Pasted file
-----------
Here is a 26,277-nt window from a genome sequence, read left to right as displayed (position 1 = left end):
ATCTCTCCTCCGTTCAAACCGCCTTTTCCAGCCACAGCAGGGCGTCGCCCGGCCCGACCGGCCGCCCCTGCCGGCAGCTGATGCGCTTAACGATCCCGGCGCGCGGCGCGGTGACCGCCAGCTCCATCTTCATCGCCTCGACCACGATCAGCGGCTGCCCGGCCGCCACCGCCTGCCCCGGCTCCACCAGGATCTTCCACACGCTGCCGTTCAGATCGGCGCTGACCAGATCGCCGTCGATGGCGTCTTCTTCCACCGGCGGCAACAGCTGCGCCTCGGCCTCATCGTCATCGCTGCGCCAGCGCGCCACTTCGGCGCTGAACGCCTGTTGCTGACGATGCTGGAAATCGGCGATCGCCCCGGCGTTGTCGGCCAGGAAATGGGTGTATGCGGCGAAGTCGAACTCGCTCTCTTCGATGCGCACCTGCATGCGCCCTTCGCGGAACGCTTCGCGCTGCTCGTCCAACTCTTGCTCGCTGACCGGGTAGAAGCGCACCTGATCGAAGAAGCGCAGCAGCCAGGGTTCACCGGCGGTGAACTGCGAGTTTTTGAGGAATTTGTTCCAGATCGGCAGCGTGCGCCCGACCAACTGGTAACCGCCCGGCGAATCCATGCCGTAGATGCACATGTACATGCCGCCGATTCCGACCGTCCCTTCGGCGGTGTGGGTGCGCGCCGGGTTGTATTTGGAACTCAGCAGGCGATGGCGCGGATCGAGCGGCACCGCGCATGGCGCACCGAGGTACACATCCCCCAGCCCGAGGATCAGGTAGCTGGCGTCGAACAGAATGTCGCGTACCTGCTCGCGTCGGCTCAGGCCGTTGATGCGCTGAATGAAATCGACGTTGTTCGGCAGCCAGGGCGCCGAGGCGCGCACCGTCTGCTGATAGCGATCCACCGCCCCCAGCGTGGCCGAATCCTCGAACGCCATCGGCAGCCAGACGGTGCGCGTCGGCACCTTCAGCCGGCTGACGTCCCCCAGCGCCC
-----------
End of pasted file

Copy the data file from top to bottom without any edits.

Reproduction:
Here is a 26,277-nt window from a genome sequence, read left to right as displayed (position 1 = left end):
ATCTCTCCTCCGTTCAAACCGCCTTTTCCAGCCACAGCAGGGCGTCGCCCGGCCCGACCGGCCGCCCCTGCCGGCAGCTGATGCGCTTAACGATCCCGGCGCGCGGCGCGGTGACCGCCAGCTCCATCTTCATCGCCTCGACCACGATCAGCGGCTGCCCGGCCGCCACCGCCTGCCCCGGCTCCACCAGGATCTTCCACACGCTGCCGTTCAGATCGGCGCTGACCAGATCGCCGTCGATGGCGTCTTCTTCCACCGGCGGCAACAGCTGCGCCTCGGCCTCATCGTCATCGCTGCGCCAGCGCGCCACTTCGGCGCTGAACGCCTGTTGCTGACGATGCTGGAAATCGGCGATCGCCCCGGCGTTGTCGGCCAGGAAATGGGTGTATGCGGCGAAGTCGAACTCGCTCTCTTCGATGCGCACCTGCATGCGCCCTTCGCGGAACGCTTCGCGCTGCTCGTCCAACTCTTGCTCGCTGACCGGGTAGAAGCGCACCTGATCGAAGAAGCGCAGCAGCCAGGGTTCACCGGCGGTGAACTGCGAGTTTTTGAGGAATTTGTTCCAGATCGGCAGCGTGCGCCCGACCAACTGGTAACCGCCCGGCGAATCCATGCCGTAGATGCACATGTACATGCCGCCGATTCCGACCGTCCCTTCGGCGGTGTGGGTGCGCGCCGGGTTGTATTTGGAACTCAGCAGGCGATGGCGCGGATCGAGCGGCACCGCGCATGGCGCACCGAGGTACACATCCCCCAGCCCGAGGATCAGGTAGCTGGCGTCGAACAGAATGTCGCGTACCTGCTCGCGTCGGCTCAGGCCGTTGATGCGCTGAATGAAATCGACGTTGTTCGGCAGCCAGGGCGCCGAGGCGCGCACCGTCTGCTGATAGCGATCCACCGCCCCCAGCGTGGCCGAATCCTCGAACGCCATCGGCAGCCAGACGGTGCGCGTCGGCACCTTCAGCCGGCTGACGTCCCCCAGCGCCC